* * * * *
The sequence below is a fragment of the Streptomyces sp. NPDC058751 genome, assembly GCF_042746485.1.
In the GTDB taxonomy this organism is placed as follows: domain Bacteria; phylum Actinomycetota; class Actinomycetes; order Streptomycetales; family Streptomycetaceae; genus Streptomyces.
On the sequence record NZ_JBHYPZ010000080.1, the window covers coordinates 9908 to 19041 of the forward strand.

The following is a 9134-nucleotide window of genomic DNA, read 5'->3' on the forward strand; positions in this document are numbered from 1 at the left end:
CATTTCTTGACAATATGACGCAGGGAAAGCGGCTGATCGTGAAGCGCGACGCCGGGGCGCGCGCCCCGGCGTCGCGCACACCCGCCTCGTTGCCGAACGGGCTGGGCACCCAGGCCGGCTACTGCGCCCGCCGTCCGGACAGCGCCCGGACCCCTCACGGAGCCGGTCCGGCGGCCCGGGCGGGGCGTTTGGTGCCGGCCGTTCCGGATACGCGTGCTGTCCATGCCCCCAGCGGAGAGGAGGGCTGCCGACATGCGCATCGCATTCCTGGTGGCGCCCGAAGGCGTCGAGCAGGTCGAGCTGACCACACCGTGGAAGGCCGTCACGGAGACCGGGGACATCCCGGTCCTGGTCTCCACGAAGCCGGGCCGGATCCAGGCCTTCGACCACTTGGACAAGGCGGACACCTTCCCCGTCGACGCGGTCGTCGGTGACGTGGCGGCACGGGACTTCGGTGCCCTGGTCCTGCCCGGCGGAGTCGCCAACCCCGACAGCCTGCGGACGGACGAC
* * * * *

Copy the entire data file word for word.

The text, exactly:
The sequence below is a fragment of the Streptomyces sp. NPDC058751 genome, assembly GCF_042746485.1.
In the GTDB taxonomy this organism is placed as follows: domain Bacteria; phylum Actinomycetota; class Actinomycetes; order Streptomycetales; family Streptomycetaceae; genus Streptomyces.
On the sequence record NZ_JBHYPZ010000080.1, the window covers coordinates 9908 to 19041 of the forward strand.

The following is a 9134-nucleotide window of genomic DNA, read 5'->3' on the forward strand; positions in this document are numbered from 1 at the left end:
CATTTCTTGACAATATGACGCAGGGAAAGCGGCTGATCGTGAAGCGCGACGCCGGGGCGCGCGCCCCGGCGTCGCGCACACCCGCCTCGTTGCCGAACGGGCTGGGCACCCAGGCCGGCTACTGCGCCCGCCGTCCGGACAGCGCCCGGACCCCTCACGGAGCCGGTCCGGCGGCCCGGGCGGGGCGTTTGGTGCCGGCCGTTCCGGATACGCGTGCTGTCCATGCCCCCAGCGGAGAGGAGGGCTGCCGACATGCGCATCGCATTCCTGGTGGCGCCCGAAGGCGTCGAGCAGGTCGAGCTGACCACACCGTGGAAGGCCGTCACGGAGACCGGGGACATCCCGGTCCTGGTCTCCACGAAGCCGGGCCGGATCCAGGCCTTCGACCACTTGGACAAGGCGGACACCTTCCCCGTCGACGCGGTCGTCGGTGACGTGGCGGCACGGGACTTCGGTGCCCTGGTCCTGCCCGGCGGAGTCGCCAACCCCGACAGCCTGCGGACGGACGAC